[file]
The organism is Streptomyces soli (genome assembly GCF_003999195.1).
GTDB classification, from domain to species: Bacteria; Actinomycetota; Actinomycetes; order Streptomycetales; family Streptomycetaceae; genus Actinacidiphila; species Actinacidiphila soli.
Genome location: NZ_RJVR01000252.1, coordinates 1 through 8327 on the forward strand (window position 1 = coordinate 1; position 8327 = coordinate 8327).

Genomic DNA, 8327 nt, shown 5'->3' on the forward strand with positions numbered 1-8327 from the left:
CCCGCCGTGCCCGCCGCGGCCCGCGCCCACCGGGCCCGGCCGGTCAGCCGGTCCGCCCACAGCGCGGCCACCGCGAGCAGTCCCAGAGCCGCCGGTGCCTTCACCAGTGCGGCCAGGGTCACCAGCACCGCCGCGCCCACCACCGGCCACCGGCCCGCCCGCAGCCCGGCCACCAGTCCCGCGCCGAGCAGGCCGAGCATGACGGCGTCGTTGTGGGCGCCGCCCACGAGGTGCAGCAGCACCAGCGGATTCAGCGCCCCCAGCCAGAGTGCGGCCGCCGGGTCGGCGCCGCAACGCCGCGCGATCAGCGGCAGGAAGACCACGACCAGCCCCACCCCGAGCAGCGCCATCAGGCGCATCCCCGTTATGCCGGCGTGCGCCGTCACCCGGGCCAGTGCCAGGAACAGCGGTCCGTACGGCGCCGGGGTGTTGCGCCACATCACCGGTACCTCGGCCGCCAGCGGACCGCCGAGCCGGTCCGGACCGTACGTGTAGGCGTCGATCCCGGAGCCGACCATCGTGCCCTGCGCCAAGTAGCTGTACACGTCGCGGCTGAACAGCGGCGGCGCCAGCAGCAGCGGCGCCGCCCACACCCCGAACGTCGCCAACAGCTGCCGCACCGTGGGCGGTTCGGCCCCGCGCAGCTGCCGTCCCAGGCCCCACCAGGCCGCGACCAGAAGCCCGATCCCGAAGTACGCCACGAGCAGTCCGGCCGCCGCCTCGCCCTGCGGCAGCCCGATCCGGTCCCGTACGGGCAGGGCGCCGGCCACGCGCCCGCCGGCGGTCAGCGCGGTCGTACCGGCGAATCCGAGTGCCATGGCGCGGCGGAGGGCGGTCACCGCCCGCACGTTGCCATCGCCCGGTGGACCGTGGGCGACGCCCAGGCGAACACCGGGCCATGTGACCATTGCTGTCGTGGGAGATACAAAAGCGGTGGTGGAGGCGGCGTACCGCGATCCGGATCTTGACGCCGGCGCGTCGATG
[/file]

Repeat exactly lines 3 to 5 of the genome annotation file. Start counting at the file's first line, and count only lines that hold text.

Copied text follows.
Genome location: NZ_RJVR01000252.1, coordinates 1 through 8327 on the forward strand (window position 1 = coordinate 1; position 8327 = coordinate 8327).

Genomic DNA, 8327 nt, shown 5'->3' on the forward strand with positions numbered 1-8327 from the left:
CCCGCCGTGCCCGCCGCGGCCCGCGCCCACCGGGCCCGGCCGGTCAGCCGGTCCGCCCACAGCGCGGCCACCGCGAGCAGTCCCAGAGCCGCCGGTGCCTTCACCAGTGCGGCCAGGGTCACCAGCACCGCCGCGCCCACCACCGGCCACCGGCCCGCCCGCAGCCCGGCCACCAGTCCCGCGCCGAGCAGGCCGAGCATGACGGCGTCGTTGTGGGCGCCGCCCACGAGGTGCAGCAGCACCAGCGGATTCAGCGCCCCCAGCCAGAGTGCGGCCGCCGGGTCGGCGCCGCAACGCCGCGCGATCAGCGGCAGGAAGACCACGACCAGCCCCACCCCGAGCAGCGCCATCAGGCGCATCCCCGTTATGCCGGCGTGCGCCGTCACCCGGGCCAGTGCCAGGAACAGCGGTCCGTACGGCGCCGGGGTGTTGCGCCACATCACCGGTACCTCGGCCGCCAGCGGACCGCCGAGCCGGTCCGGACCGTACGTGTAGGCGTCGATCCCGGAGCCGACCATCGTGCCCTGCGCCAAGTAGCTGTACACGTCGCGGCTGAACAGCGGCGGCGCCAGCAGCAGCGGCGCCGCCCACACCCCGAACGTCGCCAACAGCTGCCGCACCGTGGGCGGTTCGGCCCCGCGCAGCTGCCGTCCCAGGCCCCACCAGGCCGCGACCAGAAGCCCGATCCCGAAGTACGCCACGAGCAGTCCGGCCGCCGCCTCGCCCTGCGGCAGCCCGATCCGGTCCCGTACGGGCAGGGCGCCGGCCACGCGCCCGCCGGCGGTCAGCGCGGTCGTACCGGCGAATCCGAGTGCCATGGCGCGGCGGAGGGCGGTCACCGCCCGCACGTTGCCATCGCCCGGTGGACCGTGGGCGACGCCCAGGCGAACACCGGGCCATGTGACCATTGCTGTCGTGGGAGATACAAAAGCGGTGGTGGAGGCGGCGTACCGCGATCCGGATCTTGACGCCGGCGCGTCGATG